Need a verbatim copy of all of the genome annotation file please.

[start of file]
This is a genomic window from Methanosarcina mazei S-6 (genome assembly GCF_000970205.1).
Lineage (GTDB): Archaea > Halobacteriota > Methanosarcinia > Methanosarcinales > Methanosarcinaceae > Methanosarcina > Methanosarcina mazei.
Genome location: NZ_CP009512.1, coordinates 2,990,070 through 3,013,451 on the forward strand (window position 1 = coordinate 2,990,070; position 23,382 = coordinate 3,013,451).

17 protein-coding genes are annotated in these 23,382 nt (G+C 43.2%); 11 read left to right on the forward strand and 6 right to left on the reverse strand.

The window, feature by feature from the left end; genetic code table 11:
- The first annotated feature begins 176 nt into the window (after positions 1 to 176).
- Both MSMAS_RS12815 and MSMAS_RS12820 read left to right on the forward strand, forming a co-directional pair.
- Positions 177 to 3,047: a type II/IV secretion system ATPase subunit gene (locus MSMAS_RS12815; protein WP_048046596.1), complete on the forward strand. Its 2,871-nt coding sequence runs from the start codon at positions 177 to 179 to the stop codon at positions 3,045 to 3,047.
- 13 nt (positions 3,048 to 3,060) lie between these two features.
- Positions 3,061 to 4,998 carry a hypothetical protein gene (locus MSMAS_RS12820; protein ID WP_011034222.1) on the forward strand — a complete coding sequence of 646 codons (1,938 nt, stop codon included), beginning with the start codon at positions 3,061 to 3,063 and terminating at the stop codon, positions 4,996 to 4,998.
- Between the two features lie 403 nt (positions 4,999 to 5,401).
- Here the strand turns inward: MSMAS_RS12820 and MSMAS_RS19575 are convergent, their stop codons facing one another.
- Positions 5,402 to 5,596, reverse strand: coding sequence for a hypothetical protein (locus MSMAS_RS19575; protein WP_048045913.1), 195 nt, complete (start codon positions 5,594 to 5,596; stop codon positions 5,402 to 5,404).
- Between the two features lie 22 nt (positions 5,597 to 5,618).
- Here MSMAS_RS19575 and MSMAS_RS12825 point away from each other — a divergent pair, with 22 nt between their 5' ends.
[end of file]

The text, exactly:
This is a genomic window from Methanosarcina mazei S-6 (genome assembly GCF_000970205.1).
Lineage (GTDB): Archaea > Halobacteriota > Methanosarcinia > Methanosarcinales > Methanosarcinaceae > Methanosarcina > Methanosarcina mazei.
Genome location: NZ_CP009512.1, coordinates 2,990,070 through 3,013,451 on the forward strand (window position 1 = coordinate 2,990,070; position 23,382 = coordinate 3,013,451).

17 protein-coding genes are annotated in these 23,382 nt (G+C 43.2%); 11 read left to right on the forward strand and 6 right to left on the reverse strand.

The window, feature by feature from the left end; genetic code table 11:
- The first annotated feature begins 176 nt into the window (after positions 1 to 176).
- Both MSMAS_RS12815 and MSMAS_RS12820 read left to right on the forward strand, forming a co-directional pair.
- Positions 177 to 3,047: a type II/IV secretion system ATPase subunit gene (locus MSMAS_RS12815; protein WP_048046596.1), complete on the forward strand. Its 2,871-nt coding sequence runs from the start codon at positions 177 to 179 to the stop codon at positions 3,045 to 3,047.
- 13 nt (positions 3,048 to 3,060) lie between these two features.
- Positions 3,061 to 4,998 carry a hypothetical protein gene (locus MSMAS_RS12820; protein ID WP_011034222.1) on the forward strand — a complete coding sequence of 646 codons (1,938 nt, stop codon included), beginning with the start codon at positions 3,061 to 3,063 and terminating at the stop codon, positions 4,996 to 4,998.
- Between the two features lie 403 nt (positions 4,999 to 5,401).
- Here the strand turns inward: MSMAS_RS12820 and MSMAS_RS19575 are convergent, their stop codons facing one another.
- Positions 5,402 to 5,596, reverse strand: coding sequence for a hypothetical protein (locus MSMAS_RS19575; protein WP_048045913.1), 195 nt, complete (start codon positions 5,594 to 5,596; stop codon positions 5,402 to 5,404).
- Between the two features lie 22 nt (positions 5,597 to 5,618).
- Here MSMAS_RS19575 and MSMAS_RS12825 point away from each other — a divergent pair, with 22 nt between their 5' ends.